(March 7, 2013) A California Chamber of Commerce-opposed bill that diverts employer-paid unemployment insurance (UI) taxes to a new program to provide income to individuals seeking to start their own business will be considered soon by the Assembly Insurance Committee.
AB 152 (Yamada; D-Davis) seeks to resurrect the Self Employment Assistance (SEA) Program to allow unemployed individuals to collect benefits from the Unemployment Insurance Trust Fund for engaging in undefined “self employment assistance activities” in order to start their own business.
In 1994–the only year in which California operated an SEA program—California’s program yielded no participants successful in starting their own business, but required a significant investment of resources.
The proposed program will be costly because of the functions necessary to develop and maintain it, such as developing regulations, outreach, maintenance, reporting and documentation.
Although the participants receive the same amount of benefits they would have received from the regular UI program, the administration costs of the SEA program must be shifted from other areas of UI program administration to create new functions and provide services to a unique set of beneficiaries. The legislation proposes to use federal grant funding of $5.3 million—which the CalChamber believes is inadequate to fully fund the program—for implementing, administering and promoting the SEA program.
The CalChamber believes the state should not be diverting resources from the mission of delivering timely benefits to eligible individuals to develop and manage a program that has proven unsuccessful in California.
The bill lacks necessary controls to prevent fraud and abuse. Self employment assistance activities are not defined nor are these activities required to be designed to help lead to a successful business.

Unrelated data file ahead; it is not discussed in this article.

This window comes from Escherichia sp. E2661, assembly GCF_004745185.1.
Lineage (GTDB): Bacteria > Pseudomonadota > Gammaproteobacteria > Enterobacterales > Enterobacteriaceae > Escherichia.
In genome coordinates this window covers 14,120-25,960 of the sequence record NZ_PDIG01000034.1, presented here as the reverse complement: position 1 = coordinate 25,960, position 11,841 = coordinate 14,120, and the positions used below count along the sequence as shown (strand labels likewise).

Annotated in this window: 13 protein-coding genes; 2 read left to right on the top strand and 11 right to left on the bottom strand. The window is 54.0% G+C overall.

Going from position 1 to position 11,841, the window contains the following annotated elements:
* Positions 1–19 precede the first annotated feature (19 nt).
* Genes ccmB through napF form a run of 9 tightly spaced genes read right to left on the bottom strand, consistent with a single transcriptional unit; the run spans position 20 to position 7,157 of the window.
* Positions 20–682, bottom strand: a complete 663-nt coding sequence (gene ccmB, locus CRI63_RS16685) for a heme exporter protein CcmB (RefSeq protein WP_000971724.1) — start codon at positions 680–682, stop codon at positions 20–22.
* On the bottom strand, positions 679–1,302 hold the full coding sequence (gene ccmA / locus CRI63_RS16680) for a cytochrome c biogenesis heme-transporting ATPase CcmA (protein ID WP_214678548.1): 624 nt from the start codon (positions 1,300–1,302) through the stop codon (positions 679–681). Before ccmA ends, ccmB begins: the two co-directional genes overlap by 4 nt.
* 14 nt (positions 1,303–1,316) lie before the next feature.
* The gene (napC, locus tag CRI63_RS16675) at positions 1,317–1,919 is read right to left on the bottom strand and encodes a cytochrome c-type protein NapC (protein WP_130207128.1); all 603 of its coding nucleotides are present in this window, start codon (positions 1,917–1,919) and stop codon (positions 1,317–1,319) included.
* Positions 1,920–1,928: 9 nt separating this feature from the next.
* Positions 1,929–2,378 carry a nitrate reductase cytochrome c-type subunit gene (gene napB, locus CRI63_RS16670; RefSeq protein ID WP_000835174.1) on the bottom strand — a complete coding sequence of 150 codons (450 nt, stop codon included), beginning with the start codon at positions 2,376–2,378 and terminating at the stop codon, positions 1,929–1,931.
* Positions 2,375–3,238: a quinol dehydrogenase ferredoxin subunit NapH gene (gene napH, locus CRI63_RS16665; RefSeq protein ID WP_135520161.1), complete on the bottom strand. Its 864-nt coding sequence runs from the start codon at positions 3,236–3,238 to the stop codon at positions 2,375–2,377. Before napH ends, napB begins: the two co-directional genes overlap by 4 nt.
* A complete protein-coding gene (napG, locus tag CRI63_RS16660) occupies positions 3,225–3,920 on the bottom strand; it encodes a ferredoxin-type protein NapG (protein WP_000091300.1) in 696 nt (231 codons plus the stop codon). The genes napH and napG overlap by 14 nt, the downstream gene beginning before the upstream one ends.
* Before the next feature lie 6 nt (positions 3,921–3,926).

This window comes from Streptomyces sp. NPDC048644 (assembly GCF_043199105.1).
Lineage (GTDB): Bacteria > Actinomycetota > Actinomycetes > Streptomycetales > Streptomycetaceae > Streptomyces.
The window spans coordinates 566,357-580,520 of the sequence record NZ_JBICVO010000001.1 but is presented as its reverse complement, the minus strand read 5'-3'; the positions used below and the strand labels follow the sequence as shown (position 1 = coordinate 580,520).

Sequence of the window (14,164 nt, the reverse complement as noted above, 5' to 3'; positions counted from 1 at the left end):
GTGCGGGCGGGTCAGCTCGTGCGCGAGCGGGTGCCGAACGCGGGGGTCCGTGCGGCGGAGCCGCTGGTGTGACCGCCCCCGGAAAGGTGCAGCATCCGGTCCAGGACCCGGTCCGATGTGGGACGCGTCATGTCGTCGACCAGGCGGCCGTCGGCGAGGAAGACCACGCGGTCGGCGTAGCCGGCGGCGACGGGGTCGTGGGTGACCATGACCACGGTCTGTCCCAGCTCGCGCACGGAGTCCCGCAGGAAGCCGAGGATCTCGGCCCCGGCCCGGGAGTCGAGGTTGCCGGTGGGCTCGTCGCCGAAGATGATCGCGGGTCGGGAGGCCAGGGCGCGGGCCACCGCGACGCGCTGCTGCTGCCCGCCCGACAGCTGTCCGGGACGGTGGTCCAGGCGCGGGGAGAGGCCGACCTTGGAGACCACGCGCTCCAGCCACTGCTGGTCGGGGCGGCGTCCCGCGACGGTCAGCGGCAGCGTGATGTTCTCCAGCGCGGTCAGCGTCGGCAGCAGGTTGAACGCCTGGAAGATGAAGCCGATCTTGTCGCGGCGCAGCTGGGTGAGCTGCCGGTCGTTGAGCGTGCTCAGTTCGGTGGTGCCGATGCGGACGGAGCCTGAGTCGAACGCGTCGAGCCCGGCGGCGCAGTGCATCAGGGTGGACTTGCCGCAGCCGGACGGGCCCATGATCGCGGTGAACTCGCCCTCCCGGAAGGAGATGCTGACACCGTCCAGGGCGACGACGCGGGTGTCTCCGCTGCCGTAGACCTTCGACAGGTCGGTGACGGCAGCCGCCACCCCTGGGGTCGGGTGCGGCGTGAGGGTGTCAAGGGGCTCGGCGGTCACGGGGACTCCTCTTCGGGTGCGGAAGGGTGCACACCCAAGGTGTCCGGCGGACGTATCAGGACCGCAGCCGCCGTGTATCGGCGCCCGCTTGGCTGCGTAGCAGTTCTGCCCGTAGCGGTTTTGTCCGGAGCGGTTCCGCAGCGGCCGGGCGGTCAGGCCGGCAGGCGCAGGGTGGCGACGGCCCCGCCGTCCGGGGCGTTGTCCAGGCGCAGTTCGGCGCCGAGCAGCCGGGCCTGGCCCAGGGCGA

The bill does not require any particular activity, documentation or verification in order to qualify for the SEA program. Furthermore, the bill waives the requirement to look for work and be available for work. The bill makes it clear that training is not required for program participants and is optional.
The Workforce Investment Boards, which provide training for various programs, including the UI training benefit, will be required to divert funding from regular UI beneficiaries in need of job training and services, to training for the SEA program. Starting and growing a business is difficult even in the best of times and will be more challenging in today’s extraordinarily difficult economy.
Although CalChamber supports the entrepreneurial spirit, studies suggest that as many as 40 percent of new businesses fail in their first year. One of the leading causes of failure is inadequate initial capitalization. This measure, if enacted, could leave a substantial number of program participants worse off than if they pursued more stable employment. State Employment Development Department resources are more appropriately devoted to delivering timely benefits to UI claimants and not expanding into costly program areas.
AB 152 will be considered by Assembly Insurance, but a hearing date has not been set yet. Contact committee members and urge them to oppose AB 152.
Staff Contact: Marti Fisher